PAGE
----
“When something interesting happens it’s a breath of fresh air.” -Mario Basner
“Kismet,” a word we borrowed in the 1800’s from the Turkish meaning fate, is the first word that comes to my mind to describe the entire experience of Mario Basner’s World Heritage Collection. In 3 years, Mario miraculously curated a portal in time accessing 119 years ago. His collection features a sanatorium built 30 miles southwest of Berlin in 1898. Imparting a fateful story destined to change our lives today.
“There’s a story to be told.” Mario reveals,
“This is an exhibition that takes people on a journey [where] they get to have an experience and a dialogue. Really a kind of travel, not to just travel in time, but to an alternate state of mind.”
Undeniably, his interpretation does exactly that and its premise is woven throughout every image. The magnitude of the beauty captured—from the vast windows, cathedral‐like ceilings, and vibrant wall coloring to the exquisite detailing of the etched glass—compels one to overlook the dismal, decaying building erected to cure the “white plague.” (A term also used for tuberculosis: the cause of more deaths in industrialized countries than any other disease in the 19th and early 20th centuries.) Alternatively, his images reflect its splendor and tells a story of compassion and the human experience.
“It’s really a personal experience. That’s the whole process. I wanted to share the experience. I wanted to take you there. I wanted to open a window and take you into these rooms.”
During the Sanatoria movement, to control the contagion of the disease, many patients were moved to quiet and isolated environments. He explains, “this is a time where people’s motivation came from a different place. It’s a different place and I think it’s very important to show what happens when things are done for the right reasons.”
Surrounded by the forest, this 200‐acre self- contained village of 60 buildings had 1200 beds and in the first 25 years they treated over 110,000 people. Mario’s work reveals an idea of compassion from the onset of construction of this hidden infirmary.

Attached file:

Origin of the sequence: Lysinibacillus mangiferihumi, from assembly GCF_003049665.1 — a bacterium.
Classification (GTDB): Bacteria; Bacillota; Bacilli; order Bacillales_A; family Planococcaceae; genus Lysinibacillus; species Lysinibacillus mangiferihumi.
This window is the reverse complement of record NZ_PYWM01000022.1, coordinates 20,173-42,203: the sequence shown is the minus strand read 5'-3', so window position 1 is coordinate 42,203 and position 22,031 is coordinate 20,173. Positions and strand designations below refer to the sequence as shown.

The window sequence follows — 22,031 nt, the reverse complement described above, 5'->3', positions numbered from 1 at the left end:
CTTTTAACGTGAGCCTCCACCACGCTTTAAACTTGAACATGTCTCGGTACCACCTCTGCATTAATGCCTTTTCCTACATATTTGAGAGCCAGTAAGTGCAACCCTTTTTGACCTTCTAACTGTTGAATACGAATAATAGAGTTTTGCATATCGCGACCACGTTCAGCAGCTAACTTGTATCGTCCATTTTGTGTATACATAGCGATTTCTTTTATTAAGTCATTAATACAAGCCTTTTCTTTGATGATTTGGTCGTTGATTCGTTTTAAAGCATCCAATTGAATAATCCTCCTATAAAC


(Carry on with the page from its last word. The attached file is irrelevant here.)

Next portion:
Remarkably, the doctors and nurses lived amongst the patients; there wasn’t a wing designated for them, which emphasizes the idea of community.
“It’s the story of Humanitarian Care… of Value… Compassion. Integrity. Courage.” Images of the once‐largest hospital in the world, constructed to create a space for healing, manifests an underlining spiritual presence. A powerful message of a loving community resonates in the story of humanitarian care demonstrating the compassionate nurses, the integrity of the doctors, and the courage of the patients to sacrifice their lives in isolation for a serendipitous journey. The sanatorium later became a rehabilitation center until 1994. In 2017, the “World Heritage Collection” has broadened the reach of the community and brought it across the world, sharing the story with even more people and touching their lives.
“When you try to do something great, you can never do it alone —you always need the help of others.” -Mario Basner
He summarizes that his historical documentary “takes [you on] a journey. It’s emotional.” Each photograph is captivating and evokes feelings. “Choices” is just one of the many images within this series intended to incite self‐discovery. Mario discusses, “[it] challenges our decision‐making process. Why we choose one path over another. And, you’re confronted with a choice. So, you start asking yourself why.”
As a Vegas‐local, Mario decided there was no better place to exhibit his work than here in the great city of Las Vegas. His photographs bring an element of culture that serves as an oasis in our desert.
“That’s one of the great things about this city: it’s an open book. This is new for Vegas. I don’t believe anything like this exists anywhere in Vegas. When people come here, they stay awhile and treat it like going to a museum and that’s exactly what it should be. They have an emotional experience and they leave inspired.
Basically, they get in touch with their values, and things that are quite profound and make us who we are. And that’s where all of this came from. That is why I did this. I had this kind of experience. I rediscovered really what was important to me. This was really a life‐changing experience for me, this project. And that’s why it’s here. I hope it’s a valuable addition to the art landscape of Vegas—I believe it to be that—and I welcome people to come.”
Undoubtedly, I am honored to be able to say that I interviewed Mario Basner. His remarkable genius has touched my life in a tremendous way. I am thankful for the day he found that Internet article which impressed him to travel across the world to capture the work that has made him one of my now three favorite artists.
To learn more about Mario Basner, please visit www.mariobasner.com. The Mario Basner World Heritage Collection now exhibiting at Tivoli Village located at 400 South Rampart
Blvd #150, Las Vegas, NV 89145.
Photo credit: Mario Basner Photography
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